Restricted mainly to drawing, life in Dublin’s outer suburbs allowed the evolution of a number of ideas that I had been waiting to develop for several years. These ideas form the core of the exhibition.

Thematically they cover themes to which I return frequently: humanity’s relationship to the environment, the alienation of the virtual world, and modern working life. However a common element to these works is a sense of claustrophobia with the systems, processes and networks of human civilisation.

The two exceptions are ‘Species’ and ‘Unconfined Spaces’ which view the world from an uncharacteristically liberated perspective.

Presented by the family of Patricia Giles

This retrospective exhibition will showcase the evolution of Patricia Giles’ artistic journey through her landscapes.

We are excited to present a retrospective exhibition celebrating the life and work of the late Tasmanian artist, Patricia Giles. This exhibition will focus on her extensive body of work, with a particular emphasis on her captivating landscape paintings.

Patricia Giles was a renowned artist known for her deep connection to the Tasmanian landscape, and her paintings captured the beauty and essence of this unique environment.

Presented by Stephen Mallick

Catherine Stringer

28 September – 8 October 2023

Opening event:

Friday 29 September – 5:30pm-7:30pm

Catherine’s exhibition will be opened by Seán Kelly. 

Seán is a Curator, Arts Writer and Re-emerging Artist.

Daily Opening Times :

9.30am – 5pm daily (Closing at 4pm on the final day)

Ocean Windows presents a series of luminous seaweed paper artworks inspired by the traditional rose windows of Gothic cathedrals and the universal symbolism of the circle.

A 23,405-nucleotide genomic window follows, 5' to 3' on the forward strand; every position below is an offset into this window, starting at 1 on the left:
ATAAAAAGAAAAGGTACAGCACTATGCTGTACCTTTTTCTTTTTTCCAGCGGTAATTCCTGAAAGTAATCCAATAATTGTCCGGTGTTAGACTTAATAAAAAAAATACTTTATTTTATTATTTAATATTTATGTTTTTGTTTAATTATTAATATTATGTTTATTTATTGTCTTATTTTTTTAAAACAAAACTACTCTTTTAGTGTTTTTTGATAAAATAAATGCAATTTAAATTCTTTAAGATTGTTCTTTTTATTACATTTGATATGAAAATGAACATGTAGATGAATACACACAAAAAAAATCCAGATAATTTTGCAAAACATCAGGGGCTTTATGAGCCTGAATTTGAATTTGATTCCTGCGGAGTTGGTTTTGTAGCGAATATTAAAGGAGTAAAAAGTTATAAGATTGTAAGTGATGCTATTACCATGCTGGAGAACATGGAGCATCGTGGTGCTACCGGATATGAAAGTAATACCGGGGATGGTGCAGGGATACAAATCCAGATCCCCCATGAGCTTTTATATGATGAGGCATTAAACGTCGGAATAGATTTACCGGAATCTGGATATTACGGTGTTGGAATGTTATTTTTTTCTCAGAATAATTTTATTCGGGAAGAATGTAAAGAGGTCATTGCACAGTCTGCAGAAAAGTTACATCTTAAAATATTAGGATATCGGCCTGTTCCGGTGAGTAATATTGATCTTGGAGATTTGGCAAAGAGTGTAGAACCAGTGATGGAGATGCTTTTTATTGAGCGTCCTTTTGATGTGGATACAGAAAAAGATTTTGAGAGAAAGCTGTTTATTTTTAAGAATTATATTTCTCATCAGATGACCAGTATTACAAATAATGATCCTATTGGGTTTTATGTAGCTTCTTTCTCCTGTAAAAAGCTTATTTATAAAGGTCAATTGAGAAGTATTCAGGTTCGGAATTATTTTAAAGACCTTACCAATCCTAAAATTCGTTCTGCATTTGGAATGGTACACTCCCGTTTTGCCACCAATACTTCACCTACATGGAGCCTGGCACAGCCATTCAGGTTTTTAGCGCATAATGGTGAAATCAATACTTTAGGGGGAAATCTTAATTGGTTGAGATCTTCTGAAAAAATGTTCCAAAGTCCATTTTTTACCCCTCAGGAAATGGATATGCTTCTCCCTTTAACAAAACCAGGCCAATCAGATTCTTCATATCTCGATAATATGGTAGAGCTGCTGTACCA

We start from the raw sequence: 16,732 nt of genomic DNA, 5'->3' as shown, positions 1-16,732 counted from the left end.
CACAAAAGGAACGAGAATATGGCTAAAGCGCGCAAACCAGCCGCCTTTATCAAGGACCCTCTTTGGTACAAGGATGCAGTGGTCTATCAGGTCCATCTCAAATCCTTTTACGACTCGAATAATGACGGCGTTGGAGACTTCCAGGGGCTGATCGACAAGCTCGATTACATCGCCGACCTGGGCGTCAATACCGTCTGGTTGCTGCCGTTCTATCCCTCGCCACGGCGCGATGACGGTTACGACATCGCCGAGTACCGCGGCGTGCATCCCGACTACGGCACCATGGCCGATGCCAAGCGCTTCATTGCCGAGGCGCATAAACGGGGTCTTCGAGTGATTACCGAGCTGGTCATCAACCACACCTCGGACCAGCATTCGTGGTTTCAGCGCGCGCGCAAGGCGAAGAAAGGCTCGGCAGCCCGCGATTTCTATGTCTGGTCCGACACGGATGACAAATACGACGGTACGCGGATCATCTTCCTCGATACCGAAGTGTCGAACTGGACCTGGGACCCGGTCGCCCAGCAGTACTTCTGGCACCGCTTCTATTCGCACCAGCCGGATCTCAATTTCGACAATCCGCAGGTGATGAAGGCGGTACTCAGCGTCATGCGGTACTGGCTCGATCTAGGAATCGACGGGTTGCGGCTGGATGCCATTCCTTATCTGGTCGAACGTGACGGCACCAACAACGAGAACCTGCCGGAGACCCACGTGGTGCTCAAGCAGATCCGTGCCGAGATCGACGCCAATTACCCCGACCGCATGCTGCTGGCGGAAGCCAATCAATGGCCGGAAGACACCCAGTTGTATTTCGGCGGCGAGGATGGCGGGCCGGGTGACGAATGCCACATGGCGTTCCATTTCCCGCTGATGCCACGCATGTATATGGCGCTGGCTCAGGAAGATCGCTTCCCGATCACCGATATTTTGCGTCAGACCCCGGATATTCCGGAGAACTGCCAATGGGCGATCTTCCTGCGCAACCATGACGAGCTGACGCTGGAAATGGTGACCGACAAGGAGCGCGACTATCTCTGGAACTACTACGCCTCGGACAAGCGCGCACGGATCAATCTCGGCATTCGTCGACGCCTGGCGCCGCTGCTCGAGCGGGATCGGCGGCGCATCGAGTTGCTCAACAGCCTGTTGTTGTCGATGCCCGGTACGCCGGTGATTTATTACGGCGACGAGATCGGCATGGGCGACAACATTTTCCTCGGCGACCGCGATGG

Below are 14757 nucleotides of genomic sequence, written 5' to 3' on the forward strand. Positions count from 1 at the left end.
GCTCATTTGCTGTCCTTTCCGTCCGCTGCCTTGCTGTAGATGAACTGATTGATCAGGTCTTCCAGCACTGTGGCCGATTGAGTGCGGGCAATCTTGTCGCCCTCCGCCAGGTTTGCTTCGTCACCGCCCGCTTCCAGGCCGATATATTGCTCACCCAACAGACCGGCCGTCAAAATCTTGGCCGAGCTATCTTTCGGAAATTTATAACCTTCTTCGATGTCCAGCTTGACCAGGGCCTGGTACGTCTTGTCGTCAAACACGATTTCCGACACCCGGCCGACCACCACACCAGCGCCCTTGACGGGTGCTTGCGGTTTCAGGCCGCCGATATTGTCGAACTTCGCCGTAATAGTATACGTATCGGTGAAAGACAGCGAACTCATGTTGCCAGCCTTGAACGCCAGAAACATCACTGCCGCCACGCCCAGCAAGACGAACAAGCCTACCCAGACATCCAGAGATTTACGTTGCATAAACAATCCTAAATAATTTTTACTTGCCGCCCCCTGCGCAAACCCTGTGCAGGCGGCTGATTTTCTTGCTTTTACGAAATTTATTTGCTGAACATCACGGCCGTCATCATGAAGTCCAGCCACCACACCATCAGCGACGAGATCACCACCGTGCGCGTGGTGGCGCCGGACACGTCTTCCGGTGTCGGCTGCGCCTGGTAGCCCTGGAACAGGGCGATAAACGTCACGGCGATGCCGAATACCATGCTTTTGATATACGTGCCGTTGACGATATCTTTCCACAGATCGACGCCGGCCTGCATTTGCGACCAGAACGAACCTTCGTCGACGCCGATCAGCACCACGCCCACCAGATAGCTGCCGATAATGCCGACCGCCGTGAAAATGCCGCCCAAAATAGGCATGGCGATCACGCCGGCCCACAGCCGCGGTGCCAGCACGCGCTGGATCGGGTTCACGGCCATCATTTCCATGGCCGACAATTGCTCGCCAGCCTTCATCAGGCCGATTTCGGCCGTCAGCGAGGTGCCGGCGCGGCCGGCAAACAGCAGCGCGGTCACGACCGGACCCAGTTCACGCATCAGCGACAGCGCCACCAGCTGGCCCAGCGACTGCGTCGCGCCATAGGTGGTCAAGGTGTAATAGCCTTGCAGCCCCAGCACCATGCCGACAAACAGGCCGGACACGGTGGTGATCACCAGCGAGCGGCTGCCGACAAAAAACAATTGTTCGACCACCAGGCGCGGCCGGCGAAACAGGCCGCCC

‘Ocean Windows’ combines the delicate translucent textures of seaweed paper with the timeless appeal of traditional stained glass windows. Inspiration is drawn from the ornate rose windows that adorn European Gothic cathedrals, and the universal symbolism of the circle.

Tasmanian artist Catherine Stringer has been researching the making of paper from seaweed for over 10 years. This series represents a significant progression in her seaweed papermaking practice, with the development of new techniques and themes.

The artworks in ‘Ocean Windows’ are all circular in design and depict various marine themes. Each one is constructed from many different seaweed papers, handmade from a wide range of Tasmanian seaweeds. They are framed and displayed in a manner which allows light to filter though from behind, illuminating and enlivening the images.

The circle’s symbolic significance has traversed diverse cultures and religions throughout history, embodying themes of unity, wholeness and the cyclical nature of existence. It is evident in prehistoric petroglyphs and megalithic structures, the Eastern Yin-Yang symbol, the Native American medicine wheel, Celtic knots, and in the religious mandalas of Hinduism and Buddhism.

More recently, Jungian psychology recognises the circle as a powerful archetype originating in the collective unconscious. Jung saw mandalas as portals to the inner world, and manifestations of the psyche’s efforts to integrate and balance the conscious and unconscious aspects of the self. Meditating on mandalas was thought to promote self-discovery, healing and personal transformation.

The intricate stained glass panels within the awe inspiring rose windows of Christian cathedrals often depict spiritual themes and religious teachings. However the geometrical design and powerful radiant light mediate a profound effect on the viewer which transcends words. They can be viewed as metaphorical gateways between earthly and heavenly realms and expressions of humankind’s highest aspirations towards wholeness and coherence. They continue to resonate with viewers today, surpassing cultural boundaries and speaking to the deepest aspects of human experience and spirituality.

The seaweed paper artworks in ‘Ocean Windows’ meld organic materials with spiritual inspiration, tradition with innovation. Although not of the scale or grandeur of the Gothic rose windows they share their luminosity and circular design. Similarly, these ‘windows to the deep’ may allude to things that are ‘beneath the surface’ or usually hidden from view, but the ethereal evocative imagery promotes an initial visceral or intuitive response and invites contemplation and reflection.